1) Karen Bentley drives Canadian Farm Jerrycho Manon in the initial part of our demo, in a drill with horses under saddle
2) … and after a quick tack change, her daughter Kristina shows Manon in Working Equitation in the same demo!
“I first discovered and fell in love with the Canadian Horse at the Northwest Horse Fair & Expo several years ago. At the time, I never imagined I would actually own a Canadian Horse or even be participating in breed demos with the CHHAPS team. However, this all became a reality when I purchased my first Canadian horse (Reindance Randy Contessa) and showed her in hand as a 2 year old at the 2017 Horse Expo. I was so amazed at the dedication and the passion that the team had for the Canadian Horses that when I was asked to be a rider in the 2018 Horse Expo, I simply could not pass up the opportunity! This came with a new set of challenges, but it was a challenge I gratefully accepted in order to help promote the Canadian horse! Of course, everyone on the team was super knowledgeable and supportive which gave me the confidence to do my best. I would like to thank Kristina Eckert & Vanessa Ulmer for allowing me to ride LDR Poncho Wow-Factor in this year’s expo. Wow is an amazing Canadian who challenged me as a rider but also helped me improve as well. I think the opportunity I had to work with and ride Wow will help me in the future for when my own filly is started under saddle. For that, I am honored to have ridden a talented horse like her. I would also like to thank the rest of the CHHAPS team for another amazing year at expo and I hope that there will be many more to come!“
–Dawn Griffin-Garner (Rhoads)
1) Dawn and Wow-Factor in our Saturday demo
“I wanted to thank the Oregon/Washington CHHAPS Demo Team and our wonderful helpers for a GREAT job at the Northwest Horse Fair in Albany, Oregon! Not only for all their hard work preparing for the Horse Fair and performing admirably in a high stress environment (thanks to cold and very rainy weather, we had NO outdoor warmup area to use before our demos started) but all the other things that go into putting on our daily demos and staffing our booth: exhibit transport and setup, takedown, ground crewing, night watch, staffing the booth, and spending countless hours talking to the public! The Canadian Horse attracts great people, and this year was no exception.
We couldn’t have done it without our helpers, including Kathleen and Lennis Robinson, Don and Jennie McGregor, and Trisha White’s friend Pete! Trish not only performed in the demos but kept us all supplied with hot beverages and food throughout the day and night. And thanks as always to CHHAPS for their generous sponsorship of our booth.
And I have to give special props to our newest team member Bett Kearl, who not only performed with her mare Luna (Una-Elite) in public for the first time, but seemed to spend all day on her feet talking to hundreds of visitors. She stepped in late in the game when another horse had to cancel, and I really appreciate the trust she put in me at the trainings, as I introduced Luna to group drill and flying the tarp. It was a little bittersweet for me because my beloved mare Priceless, whom I lost in 2014, used to fly the tarp in our demos, but it felt good that another brave little mare has stepped into her shoes.”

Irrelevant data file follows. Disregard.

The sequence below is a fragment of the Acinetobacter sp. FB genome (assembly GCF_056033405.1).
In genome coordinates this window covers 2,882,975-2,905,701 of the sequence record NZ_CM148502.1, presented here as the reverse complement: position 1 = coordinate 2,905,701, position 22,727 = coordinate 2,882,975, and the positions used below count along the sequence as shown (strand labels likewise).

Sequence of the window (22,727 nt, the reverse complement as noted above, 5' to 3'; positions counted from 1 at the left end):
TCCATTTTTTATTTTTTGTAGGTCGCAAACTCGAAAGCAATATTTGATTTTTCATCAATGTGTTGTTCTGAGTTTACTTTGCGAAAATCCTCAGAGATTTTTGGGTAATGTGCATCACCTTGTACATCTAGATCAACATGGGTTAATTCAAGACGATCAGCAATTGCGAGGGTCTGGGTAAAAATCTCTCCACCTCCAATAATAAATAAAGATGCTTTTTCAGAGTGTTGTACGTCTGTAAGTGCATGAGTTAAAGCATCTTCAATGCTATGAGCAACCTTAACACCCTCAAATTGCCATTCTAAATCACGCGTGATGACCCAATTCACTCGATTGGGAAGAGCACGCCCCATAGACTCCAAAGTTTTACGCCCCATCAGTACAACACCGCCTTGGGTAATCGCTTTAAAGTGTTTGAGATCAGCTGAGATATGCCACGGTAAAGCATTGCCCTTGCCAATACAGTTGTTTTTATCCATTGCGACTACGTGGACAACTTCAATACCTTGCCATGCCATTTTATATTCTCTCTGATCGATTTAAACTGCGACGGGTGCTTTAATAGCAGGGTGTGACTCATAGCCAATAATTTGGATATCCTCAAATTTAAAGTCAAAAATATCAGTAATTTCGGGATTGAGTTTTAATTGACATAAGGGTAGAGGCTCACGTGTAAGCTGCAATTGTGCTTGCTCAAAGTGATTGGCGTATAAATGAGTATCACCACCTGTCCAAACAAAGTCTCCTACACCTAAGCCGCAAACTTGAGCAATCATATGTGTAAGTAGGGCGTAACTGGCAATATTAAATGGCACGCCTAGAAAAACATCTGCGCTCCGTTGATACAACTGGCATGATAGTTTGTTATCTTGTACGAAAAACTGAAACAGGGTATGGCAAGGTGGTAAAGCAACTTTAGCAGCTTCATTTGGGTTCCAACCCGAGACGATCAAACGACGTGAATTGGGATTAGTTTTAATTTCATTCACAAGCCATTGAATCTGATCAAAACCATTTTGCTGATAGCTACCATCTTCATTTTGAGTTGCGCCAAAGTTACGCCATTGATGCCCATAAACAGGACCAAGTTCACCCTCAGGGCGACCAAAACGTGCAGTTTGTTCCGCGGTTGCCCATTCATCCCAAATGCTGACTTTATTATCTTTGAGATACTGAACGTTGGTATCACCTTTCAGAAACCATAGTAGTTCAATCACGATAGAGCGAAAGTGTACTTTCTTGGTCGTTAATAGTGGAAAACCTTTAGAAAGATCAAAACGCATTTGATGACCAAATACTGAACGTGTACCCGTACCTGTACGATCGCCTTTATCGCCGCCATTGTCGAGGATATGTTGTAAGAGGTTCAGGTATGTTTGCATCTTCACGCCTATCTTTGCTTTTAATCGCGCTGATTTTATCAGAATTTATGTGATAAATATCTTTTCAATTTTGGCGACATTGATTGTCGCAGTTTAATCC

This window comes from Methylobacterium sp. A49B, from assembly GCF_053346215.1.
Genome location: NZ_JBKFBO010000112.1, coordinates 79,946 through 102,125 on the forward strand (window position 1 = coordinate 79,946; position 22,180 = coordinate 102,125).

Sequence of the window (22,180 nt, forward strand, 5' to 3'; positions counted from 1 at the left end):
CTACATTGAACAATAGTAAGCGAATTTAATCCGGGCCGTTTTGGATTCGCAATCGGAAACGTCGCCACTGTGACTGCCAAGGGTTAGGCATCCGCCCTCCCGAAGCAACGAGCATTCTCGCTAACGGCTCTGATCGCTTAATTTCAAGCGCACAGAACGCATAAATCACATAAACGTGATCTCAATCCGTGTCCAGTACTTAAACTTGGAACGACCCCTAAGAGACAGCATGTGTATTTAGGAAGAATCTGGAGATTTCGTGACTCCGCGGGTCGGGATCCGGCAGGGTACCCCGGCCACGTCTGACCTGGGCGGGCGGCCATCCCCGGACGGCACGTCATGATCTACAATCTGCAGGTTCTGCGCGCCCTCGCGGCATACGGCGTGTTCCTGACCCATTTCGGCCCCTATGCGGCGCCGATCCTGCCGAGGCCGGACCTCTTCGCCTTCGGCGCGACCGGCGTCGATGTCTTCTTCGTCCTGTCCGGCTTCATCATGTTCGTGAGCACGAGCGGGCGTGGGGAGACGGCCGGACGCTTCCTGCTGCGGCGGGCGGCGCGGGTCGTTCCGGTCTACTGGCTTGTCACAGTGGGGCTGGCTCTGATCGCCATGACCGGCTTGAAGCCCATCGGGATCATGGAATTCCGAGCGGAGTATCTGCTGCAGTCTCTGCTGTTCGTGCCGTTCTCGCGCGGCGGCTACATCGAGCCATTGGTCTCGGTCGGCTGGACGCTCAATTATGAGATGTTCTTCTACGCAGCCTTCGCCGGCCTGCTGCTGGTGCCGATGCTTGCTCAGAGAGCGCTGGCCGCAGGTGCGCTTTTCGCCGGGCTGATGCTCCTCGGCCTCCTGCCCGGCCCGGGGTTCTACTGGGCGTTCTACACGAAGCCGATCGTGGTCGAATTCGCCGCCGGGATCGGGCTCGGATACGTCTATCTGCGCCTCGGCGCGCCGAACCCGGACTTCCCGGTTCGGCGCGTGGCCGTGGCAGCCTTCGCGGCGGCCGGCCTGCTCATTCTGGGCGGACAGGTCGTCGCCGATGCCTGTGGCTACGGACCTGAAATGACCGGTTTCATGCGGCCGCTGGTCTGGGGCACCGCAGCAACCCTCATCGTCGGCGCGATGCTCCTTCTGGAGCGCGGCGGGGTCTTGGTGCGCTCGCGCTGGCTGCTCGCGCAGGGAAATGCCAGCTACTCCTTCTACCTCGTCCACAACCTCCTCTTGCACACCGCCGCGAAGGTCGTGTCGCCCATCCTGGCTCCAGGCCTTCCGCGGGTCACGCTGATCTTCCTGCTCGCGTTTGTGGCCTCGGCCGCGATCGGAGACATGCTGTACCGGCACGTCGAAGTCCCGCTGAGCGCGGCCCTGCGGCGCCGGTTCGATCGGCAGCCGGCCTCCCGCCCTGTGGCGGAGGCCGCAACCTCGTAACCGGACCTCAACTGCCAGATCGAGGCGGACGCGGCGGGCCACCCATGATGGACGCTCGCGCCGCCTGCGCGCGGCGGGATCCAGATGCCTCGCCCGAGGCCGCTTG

Photo: Luna (Storybook Una-Elite) ridden by Bett Kearl and Rocco (Cherry Creek Merit Rocco) ridden by Ken Morris fly the tarp
“I’ve taken my 10-year-old Canadian mare, Storybook Kurt Una-Elite (Luna), to a variety of venues – trail riding in the local woods, to the high-desert for a weekend of trail riding, to a fancy dressage barn for two days of showing, and to two Buck Brannaman clinics held locally. All were such fun! This year as a 63-year-old owner/rider I took Luna to our first Northwest Horse Expo in Albany, Oregon.
Instead of sleeping in her quiet, dark paddock with her miniature horse friend nearby, she spent three nights in a stall with continual light in a barn with dozens of other horses, including stallions. Our row of stalls was immediately adjacent to the bleachers of one of the arena venues. The speakers were close by, the clapping of the audience was jarring, and the multitudes of visitors to our stall aisle to see the horses and our booth was non-stop on Saturday.
Luna handled it all like a champ. During our breed presentation, Luna paired up with her new best buddy, Rocco, ridden by Ken Morris. Our talent was flying a tarp (Ken and I each held a corner of the tarp as we moved). Luna only had previous experience walking across a tarp, but with only a few weeks of practice with it over-head, she gave it her all. That didn’t mean she was unperturbed, but it does mean she tried really hard. The audience and group excitement made it a challenge. With guidance from our intrepid leader, Ken, I encouraged her tries, and ignored her fearful responses. By the third day, she even flew the tarp in front of the audience like a pro.
As the visitors wandered through our aisle to admire our group, I shared what I’ve learned over the past five years about Canadian Horses. I also learned a lot from the spectators, including how maple syrup is harvested (sometimes horses were involved) and processed.
Luna and I have become such a team trusting in each other, we now have one more experience to show that our trust is not misplaced.”